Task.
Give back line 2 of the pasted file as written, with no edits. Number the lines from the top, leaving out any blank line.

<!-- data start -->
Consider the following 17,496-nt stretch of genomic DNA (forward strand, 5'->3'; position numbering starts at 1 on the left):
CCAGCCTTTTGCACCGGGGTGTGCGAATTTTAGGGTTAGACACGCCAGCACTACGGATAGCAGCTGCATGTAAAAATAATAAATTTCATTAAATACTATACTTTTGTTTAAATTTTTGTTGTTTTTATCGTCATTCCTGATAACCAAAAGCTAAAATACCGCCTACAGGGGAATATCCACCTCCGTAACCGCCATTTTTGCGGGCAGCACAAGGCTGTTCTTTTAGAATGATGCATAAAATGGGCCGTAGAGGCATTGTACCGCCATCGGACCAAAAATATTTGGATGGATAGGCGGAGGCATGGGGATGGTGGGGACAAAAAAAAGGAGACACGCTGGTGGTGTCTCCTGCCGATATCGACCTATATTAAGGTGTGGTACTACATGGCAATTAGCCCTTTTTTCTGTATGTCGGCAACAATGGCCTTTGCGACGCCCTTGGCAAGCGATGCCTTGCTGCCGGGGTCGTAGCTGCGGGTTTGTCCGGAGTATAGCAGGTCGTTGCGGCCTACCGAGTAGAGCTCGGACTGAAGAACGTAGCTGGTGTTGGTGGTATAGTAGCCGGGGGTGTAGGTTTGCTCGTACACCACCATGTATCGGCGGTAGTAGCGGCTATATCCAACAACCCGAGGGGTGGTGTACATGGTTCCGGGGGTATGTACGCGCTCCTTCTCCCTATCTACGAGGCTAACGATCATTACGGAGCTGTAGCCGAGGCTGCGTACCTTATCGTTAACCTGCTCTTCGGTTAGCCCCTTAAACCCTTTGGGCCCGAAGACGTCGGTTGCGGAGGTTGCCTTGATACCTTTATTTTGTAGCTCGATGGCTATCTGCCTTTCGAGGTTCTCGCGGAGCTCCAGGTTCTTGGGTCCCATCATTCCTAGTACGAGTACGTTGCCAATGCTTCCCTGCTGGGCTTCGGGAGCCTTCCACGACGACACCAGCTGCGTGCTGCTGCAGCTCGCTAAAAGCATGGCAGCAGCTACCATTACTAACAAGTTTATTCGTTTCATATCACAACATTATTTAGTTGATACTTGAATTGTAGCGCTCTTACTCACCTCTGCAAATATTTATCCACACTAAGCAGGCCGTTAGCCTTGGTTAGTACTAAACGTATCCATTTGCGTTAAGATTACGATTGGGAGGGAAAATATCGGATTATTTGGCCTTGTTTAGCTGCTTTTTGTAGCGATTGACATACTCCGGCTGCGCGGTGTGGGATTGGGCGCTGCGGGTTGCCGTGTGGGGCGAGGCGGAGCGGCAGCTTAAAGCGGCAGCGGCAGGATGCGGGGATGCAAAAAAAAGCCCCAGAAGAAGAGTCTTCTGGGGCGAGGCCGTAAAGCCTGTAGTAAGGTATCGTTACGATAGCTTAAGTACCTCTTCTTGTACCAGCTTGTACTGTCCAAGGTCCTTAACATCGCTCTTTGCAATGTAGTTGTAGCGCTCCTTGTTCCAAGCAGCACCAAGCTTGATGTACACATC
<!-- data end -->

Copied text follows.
CCAGCCTTTTGCACCGGGGTGTGCGAATTTTAGGGTTAGACACGCCAGCACTACGGATAGCAGCTGCATGTAAAAATAATAAATTTCATTAAATACTATACTTTTGTTTAAATTTTTGTTGTTTTTATCGTCATTCCTGATAACCAAAAGCTAAAATACCGCCTACAGGGGAATATCCACCTCCGTAACCGCCATTTTTGCGGGCAGCACAAGGCTGTTCTTTTAGAATGATGCATAAAATGGGCCGTAGAGGCATTGTACCGCCATCGGACCAAAAATATTTGGATGGATAGGCGGAGGCATGGGGATGGTGGGGACAAAAAAAAGGAGACACGCTGGTGGTGTCTCCTGCCGATATCGACCTATATTAAGGTGTGGTACTACATGGCAATTAGCCCTTTTTTCTGTATGTCGGCAACAATGGCCTTTGCGACGCCCTTGGCAAGCGATGCCTTGCTGCCGGGGTCGTAGCTGCGGGTTTGTCCGGAGTATAGCAGGTCGTTGCGGCCTACCGAGTAGAGCTCGGACTGAAGAACGTAGCTGGTGTTGGTGGTATAGTAGCCGGGGGTGTAGGTTTGCTCGTACACCACCATGTATCGGCGGTAGTAGCGGCTATATCCAACAACCCGAGGGGTGGTGTACATGGTTCCGGGGGTATGTACGCGCTCCTTCTCCCTATCTACGAGGCTAACGATCATTACGGAGCTGTAGCCGAGGCTGCGTACCTTATCGTTAACCTGCTCTTCGGTTAGCCCCTTAAACCCTTTGGGCCCGAAGACGTCGGTTGCGGAGGTTGCCTTGATACCTTTATTTTGTAGCTCGATGGCTATCTGCCTTTCGAGGTTCTCGCGGAGCTCCAGGTTCTTGGGTCCCATCATTCCTAGTACGAGTACGTTGCCAATGCTTCCCTGCTGGGCTTCGGGAGCCTTCCACGACGACACCAGCTGCGTGCTGCTGCAGCTCGCTAAAAGCATGGCAGCAGCTACCATTACTAACAAGTTTATTCGTTTCATATCACAACATTATTTAGTTGATACTTGAATTGTAGCGCTCTTACTCACCTCTGCAAATATTTATCCACACTAAGCAGGCCGTTAGCCTTGGTTAGTACTAAACGTATCCATTTGCGTTAAGATTACGATTGGGAGGGAAAATATCGGATTATTTGGCCTTGTTTAGCTGCTTTTTGTAGCGATTGACATACTCCGGCTGCGCGGTGTGGGATTGGGCGCTGCGGGTTGCCGTGTGGGGCGAGGCGGAGCGGCAGCTTAAAGCGGCAGCGGCAGGATGCGGGGATGCAAAAAAAAGCCCCAGAAGAAGAGTCTTCTGGGGCGAGGCCGTAAAGCCTGTAGTAAGGTATCGTTACGATAGCTTAAGTACCTCTTCTTGTACCAGCTTGTACTGTCCAAGGTCCTTAACATCGCTCTTTGCAATGTAGTTGTAGCGCTCCTTGTTCCAAGCAGCACCAAGCTTGATGTACACATC